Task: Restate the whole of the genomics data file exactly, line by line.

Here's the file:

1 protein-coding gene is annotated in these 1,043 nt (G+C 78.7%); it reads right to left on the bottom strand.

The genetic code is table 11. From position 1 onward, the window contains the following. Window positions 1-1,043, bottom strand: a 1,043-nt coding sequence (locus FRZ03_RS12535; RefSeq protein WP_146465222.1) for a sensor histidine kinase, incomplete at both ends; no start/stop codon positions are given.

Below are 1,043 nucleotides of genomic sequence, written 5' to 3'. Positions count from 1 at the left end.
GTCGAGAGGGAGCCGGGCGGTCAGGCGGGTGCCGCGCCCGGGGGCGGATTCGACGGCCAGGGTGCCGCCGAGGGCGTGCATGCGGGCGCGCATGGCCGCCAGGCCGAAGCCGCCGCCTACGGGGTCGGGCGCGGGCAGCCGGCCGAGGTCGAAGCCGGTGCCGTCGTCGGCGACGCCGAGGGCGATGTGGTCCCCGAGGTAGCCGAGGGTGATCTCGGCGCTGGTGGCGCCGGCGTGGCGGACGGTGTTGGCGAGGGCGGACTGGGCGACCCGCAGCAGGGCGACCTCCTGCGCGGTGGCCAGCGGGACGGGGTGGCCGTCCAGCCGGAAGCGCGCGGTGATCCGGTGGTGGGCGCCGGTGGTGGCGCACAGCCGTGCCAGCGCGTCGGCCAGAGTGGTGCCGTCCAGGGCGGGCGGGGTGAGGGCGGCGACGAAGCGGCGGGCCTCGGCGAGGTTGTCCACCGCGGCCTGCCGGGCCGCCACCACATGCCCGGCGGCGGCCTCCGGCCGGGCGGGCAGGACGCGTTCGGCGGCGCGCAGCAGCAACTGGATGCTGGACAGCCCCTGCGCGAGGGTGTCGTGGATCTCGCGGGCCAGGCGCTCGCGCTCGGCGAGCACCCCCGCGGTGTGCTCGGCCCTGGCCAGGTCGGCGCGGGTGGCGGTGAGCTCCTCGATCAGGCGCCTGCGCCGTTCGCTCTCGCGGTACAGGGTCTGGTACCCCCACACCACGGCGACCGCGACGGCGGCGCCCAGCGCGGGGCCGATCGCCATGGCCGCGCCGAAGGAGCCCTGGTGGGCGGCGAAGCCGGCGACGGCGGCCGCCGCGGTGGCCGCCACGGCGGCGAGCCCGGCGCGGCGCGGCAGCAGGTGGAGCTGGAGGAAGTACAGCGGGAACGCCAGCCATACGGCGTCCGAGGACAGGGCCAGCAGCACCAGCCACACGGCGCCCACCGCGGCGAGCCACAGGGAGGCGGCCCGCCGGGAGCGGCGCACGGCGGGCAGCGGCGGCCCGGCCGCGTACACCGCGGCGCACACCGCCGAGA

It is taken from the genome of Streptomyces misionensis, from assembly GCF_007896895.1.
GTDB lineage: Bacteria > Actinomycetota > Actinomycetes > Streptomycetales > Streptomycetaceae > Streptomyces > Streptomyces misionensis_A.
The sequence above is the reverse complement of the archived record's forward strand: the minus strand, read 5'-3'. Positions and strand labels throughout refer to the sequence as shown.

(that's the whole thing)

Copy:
1 protein-coding gene is annotated in these 1,043 nt (G+C 78.7%); it reads right to left on the bottom strand.

The genetic code is table 11. From position 1 onward, the window contains the following. Window positions 1-1,043, bottom strand: a 1,043-nt coding sequence (locus FRZ03_RS12535; RefSeq protein WP_146465222.1) for a sensor histidine kinase, incomplete at both ends; no start/stop codon positions are given.

Below are 1,043 nucleotides of genomic sequence, written 5' to 3'. Positions count from 1 at the left end.
GTCGAGAGGGAGCCGGGCGGTCAGGCGGGTGCCGCGCCCGGGGGCGGATTCGACGGCCAGGGTGCCGCCGAGGGCGTGCATGCGGGCGCGCATGGCCGCCAGGCCGAAGCCGCCGCCTACGGGGTCGGGCGCGGGCAGCCGGCCGAGGTCGAAGCCGGTGCCGTCGTCGGCGACGCCGAGGGCGATGTGGTCCCCGAGGTAGCCGAGGGTGATCTCGGCGCTGGTGGCGCCGGCGTGGCGGACGGTGTTGGCGAGGGCGGACTGGGCGACCCGCAGCAGGGCGACCTCCTGCGCGGTGGCCAGCGGGACGGGGTGGCCGTCCAGCCGGAAGCGCGCGGTGATCCGGTGGTGGGCGCCGGTGGTGGCGCACAGCCGTGCCAGCGCGTCGGCCAGAGTGGTGCCGTCCAGGGCGGGCGGGGTGAGGGCGGCGACGAAGCGGCGGGCCTCGGCGAGGTTGTCCACCGCGGCCTGCCGGGCCGCCACCACATGCCCGGCGGCGGCCTCCGGCCGGGCGGGCAGGACGCGTTCGGCGGCGCGCAGCAGCAACTGGATGCTGGACAGCCCCTGCGCGAGGGTGTCGTGGATCTCGCGGGCCAGGCGCTCGCGCTCGGCGAGCACCCCCGCGGTGTGCTCGGCCCTGGCCAGGTCGGCGCGGGTGGCGGTGAGCTCCTCGATCAGGCGCCTGCGCCGTTCGCTCTCGCGGTACAGGGTCTGGTACCCCCACACCACGGCGACCGCGACGGCGGCGCCCAGCGCGGGGCCGATCGCCATGGCCGCGCCGAAGGAGCCCTGGTGGGCGGCGAAGCCGGCGACGGCGGCCGCCGCGGTGGCCGCCACGGCGGCGAGCCCGGCGCGGCGCGGCAGCAGGTGGAGCTGGAGGAAGTACAGCGGGAACGCCAGCCATACGGCGTCCGAGGACAGGGCCAGCAGCACCAGCCACACGGCGCCCACCGCGGCGAGCCACAGGGAGGCGGCCCGCCGGGAGCGGCGCACGGCGGGCAGCGGCGGCCCGGCCGCGTACACCGCGGCGCACACCGCCGAGA

It is taken from the genome of Streptomyces misionensis, from assembly GCF_007896895.1.
GTDB lineage: Bacteria > Actinomycetota > Actinomycetes > Streptomycetales > Streptomycetaceae > Streptomyces > Streptomyces misionensis_A.
The sequence above is the reverse complement of the archived record's forward strand: the minus strand, read 5'-3'. Positions and strand labels throughout refer to the sequence as shown.